Cultivating Community

by Glenna Holstein, ANCA Board of Directors
and Menomonee Valley Branch Manager,
Urban Ecology Center — Milwaukee, WI


Note: This article was originally published in the Winter 2018 issue of Directions, the ANCA journal. Members can access the full issue via the member portal.


The biological definition of “community” is pretty simple — look it up and you’ll usually find something like “a group of interacting species living in the same place.” The societal definition of community is similar: Google will tell you that it’s “a group of people living in the same place or having a particular characteristic in common.”

As nature centers, we tend to do a pretty good job of trying to understand, preserve, and enhance the biological communities we find near and around our centers: after all, most of our centers were created for just that purpose. Things can become much more challenging, though (and much more interesting!) when we turn our focus to the human communities that surround and interact with our centers.

What is our role in understanding, preserving, and enhancing those communities? I believe that is one of the most important questions facing nature centers today, and I think centers around the world are coming up with really interesting and wonderful answers to it; back at the ANCA summit in August, we had a great dialogue on this topic and it was amazing to hear the variety of approaches people are taking.

I work at the Urban Ecology Center in Milwaukee, Wisconsin, and we describe ourselves as an “environmental community center.” I deeply appreciate that categorization because, for me, what drew me to this field was equal parts love for nature and love for people, and I think the Urban Ecology Center positions itself at a really energizing intersection of the two. We have three centers in three neighborhoods within the city of Milwaukee, and each center focuses very specifically on their unique neighborhood. Our doors and our programs are open to people from all neighborhoods, of course, but we focus our school programming on schools within a two mile radius of each center, and we tailor our after-school and public program offerings to the varying interests we find in each neighborhood. We also intentionally make our centers free to visit, and try to make them feel like the “living room of the neighborhood” — in fact, as I write this article I’m sitting in our center’s living room while some kids from our neighborhood are playing with our board games next to me!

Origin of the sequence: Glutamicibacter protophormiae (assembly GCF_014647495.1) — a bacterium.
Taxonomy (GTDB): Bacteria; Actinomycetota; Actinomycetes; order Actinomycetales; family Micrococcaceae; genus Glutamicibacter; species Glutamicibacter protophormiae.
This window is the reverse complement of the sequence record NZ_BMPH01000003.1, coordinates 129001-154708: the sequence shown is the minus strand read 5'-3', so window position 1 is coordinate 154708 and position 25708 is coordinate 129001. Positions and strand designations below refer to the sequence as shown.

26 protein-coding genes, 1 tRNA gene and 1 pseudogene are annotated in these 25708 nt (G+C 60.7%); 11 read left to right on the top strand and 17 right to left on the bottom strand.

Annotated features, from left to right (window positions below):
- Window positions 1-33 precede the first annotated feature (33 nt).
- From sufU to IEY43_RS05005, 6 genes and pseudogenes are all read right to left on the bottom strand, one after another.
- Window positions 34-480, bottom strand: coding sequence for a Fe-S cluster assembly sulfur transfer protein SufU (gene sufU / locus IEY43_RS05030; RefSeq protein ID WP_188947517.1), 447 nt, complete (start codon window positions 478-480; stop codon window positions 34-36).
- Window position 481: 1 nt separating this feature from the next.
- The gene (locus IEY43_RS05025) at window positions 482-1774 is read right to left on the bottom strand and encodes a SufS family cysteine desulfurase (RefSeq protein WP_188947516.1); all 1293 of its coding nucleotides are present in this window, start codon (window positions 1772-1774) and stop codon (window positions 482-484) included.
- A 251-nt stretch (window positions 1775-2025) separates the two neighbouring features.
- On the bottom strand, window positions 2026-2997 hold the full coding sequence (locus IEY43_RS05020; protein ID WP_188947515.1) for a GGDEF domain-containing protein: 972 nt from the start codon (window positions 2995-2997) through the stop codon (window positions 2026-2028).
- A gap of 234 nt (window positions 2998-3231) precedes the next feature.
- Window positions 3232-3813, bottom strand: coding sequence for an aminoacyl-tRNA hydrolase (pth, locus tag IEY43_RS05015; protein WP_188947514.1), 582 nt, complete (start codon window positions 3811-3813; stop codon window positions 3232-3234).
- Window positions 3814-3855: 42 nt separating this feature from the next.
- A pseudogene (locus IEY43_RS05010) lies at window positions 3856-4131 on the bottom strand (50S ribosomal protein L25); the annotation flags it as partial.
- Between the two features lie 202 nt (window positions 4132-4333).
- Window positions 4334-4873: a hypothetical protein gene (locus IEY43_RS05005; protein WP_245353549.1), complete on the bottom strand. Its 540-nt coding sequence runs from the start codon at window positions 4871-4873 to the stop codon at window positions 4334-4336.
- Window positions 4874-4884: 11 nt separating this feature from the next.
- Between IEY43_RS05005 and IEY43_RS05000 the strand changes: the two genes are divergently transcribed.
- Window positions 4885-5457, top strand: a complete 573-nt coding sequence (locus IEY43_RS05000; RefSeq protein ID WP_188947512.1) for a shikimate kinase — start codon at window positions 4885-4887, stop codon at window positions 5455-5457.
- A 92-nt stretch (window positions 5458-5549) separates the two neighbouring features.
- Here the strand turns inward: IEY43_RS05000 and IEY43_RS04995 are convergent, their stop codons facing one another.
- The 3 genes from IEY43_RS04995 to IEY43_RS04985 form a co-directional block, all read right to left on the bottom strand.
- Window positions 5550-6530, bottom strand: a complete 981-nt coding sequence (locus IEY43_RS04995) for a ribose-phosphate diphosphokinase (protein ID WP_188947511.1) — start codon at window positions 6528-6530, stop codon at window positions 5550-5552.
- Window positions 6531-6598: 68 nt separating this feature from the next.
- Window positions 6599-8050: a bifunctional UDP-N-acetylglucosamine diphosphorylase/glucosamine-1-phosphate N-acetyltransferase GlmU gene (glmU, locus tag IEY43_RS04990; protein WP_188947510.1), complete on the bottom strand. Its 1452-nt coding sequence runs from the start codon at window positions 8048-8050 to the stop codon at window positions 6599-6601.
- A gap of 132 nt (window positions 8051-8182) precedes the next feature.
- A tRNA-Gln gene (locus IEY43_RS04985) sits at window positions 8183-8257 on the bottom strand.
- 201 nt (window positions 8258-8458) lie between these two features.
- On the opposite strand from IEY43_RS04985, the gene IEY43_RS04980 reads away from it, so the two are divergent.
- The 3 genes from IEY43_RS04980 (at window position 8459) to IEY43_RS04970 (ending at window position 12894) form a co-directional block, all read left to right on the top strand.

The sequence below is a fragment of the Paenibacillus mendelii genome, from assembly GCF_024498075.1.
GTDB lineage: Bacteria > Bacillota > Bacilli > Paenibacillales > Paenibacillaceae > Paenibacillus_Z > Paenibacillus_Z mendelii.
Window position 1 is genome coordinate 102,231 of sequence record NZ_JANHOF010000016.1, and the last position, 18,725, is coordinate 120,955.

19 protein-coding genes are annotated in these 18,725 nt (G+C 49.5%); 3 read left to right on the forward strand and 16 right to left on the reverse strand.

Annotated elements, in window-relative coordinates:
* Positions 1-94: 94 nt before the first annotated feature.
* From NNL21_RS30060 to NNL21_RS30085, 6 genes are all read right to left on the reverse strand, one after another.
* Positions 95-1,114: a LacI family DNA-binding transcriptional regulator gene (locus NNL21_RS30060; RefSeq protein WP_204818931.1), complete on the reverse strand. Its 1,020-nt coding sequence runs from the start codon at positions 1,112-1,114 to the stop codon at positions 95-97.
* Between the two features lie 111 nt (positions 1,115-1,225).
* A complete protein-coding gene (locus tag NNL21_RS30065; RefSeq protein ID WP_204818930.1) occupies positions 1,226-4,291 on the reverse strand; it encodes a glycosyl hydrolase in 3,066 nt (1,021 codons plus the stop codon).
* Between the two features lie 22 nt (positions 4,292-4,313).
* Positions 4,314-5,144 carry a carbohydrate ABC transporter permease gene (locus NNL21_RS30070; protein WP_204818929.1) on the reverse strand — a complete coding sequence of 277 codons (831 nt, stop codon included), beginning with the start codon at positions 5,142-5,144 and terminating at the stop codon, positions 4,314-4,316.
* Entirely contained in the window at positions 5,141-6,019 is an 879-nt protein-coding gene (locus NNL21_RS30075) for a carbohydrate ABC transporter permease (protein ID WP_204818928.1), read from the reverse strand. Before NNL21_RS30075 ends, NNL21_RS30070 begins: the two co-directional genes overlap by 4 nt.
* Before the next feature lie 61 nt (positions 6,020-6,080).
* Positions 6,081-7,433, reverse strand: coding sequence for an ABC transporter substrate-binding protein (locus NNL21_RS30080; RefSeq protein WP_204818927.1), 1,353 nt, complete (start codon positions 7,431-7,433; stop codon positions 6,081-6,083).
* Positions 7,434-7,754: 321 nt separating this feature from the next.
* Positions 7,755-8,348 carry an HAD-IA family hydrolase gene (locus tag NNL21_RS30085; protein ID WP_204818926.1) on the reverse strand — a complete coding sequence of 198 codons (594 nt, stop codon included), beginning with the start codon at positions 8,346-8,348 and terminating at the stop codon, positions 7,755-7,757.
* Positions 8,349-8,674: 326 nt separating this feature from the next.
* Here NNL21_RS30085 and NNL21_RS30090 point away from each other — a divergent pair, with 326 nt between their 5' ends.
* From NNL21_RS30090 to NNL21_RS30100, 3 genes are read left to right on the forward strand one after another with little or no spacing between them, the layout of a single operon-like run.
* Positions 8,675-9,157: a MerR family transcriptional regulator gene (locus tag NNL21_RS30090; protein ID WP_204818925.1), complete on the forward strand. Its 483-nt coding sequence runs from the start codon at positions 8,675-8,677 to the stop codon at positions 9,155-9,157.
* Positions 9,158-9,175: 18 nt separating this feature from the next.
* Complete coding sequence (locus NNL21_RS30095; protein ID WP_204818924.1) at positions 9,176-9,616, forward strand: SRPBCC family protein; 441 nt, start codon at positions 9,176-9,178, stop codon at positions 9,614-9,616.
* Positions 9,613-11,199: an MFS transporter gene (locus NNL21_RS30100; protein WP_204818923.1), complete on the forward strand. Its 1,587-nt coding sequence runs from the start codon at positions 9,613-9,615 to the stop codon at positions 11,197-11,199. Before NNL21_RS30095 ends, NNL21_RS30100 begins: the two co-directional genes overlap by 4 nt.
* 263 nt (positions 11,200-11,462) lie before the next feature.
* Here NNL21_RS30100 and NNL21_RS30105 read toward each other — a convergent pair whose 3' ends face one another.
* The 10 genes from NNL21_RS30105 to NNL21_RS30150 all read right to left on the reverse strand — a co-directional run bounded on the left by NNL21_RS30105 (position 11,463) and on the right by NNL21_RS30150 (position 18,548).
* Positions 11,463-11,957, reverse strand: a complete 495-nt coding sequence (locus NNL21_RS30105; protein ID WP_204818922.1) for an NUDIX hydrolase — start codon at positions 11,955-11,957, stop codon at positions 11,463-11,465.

Building community at the Urban Ecology Center — campers from the Young Scientist Club Family Camping TripBuilding community at the Urban Ecology Center: campers from the Young Scientist Club family camping trip

Understanding community

So, coming back to that question of “what is our role as nature centers in understanding, preserving, and enhancing our human communities?”, it’s no coincidence that understanding comes first. I believe it’s critical to us as nature centers to truly meet people where they are, in terms of ecological consciousness. Different people definitely have different experiences, different interests, and experience different barriers to enjoying and caring for the natural world, and as nature centers we have to understand those differences and adjust our approaches accordingly. There’s no one right way to learn about your community, but asking questions and listening are key. At the Urban Ecology Center, we meet with liaisons from our community schools twice a year, we host periodic community forums to invite people to give us feedback, and we have community advisory committees for each branch to help us really understand the nuances of each of our neighborhoods. Some of the best ideas for programming and outreach (and even our building designs!) have come out of these conversations, and we find, not surprisingly, that when people feel heard and valued, they like being here more!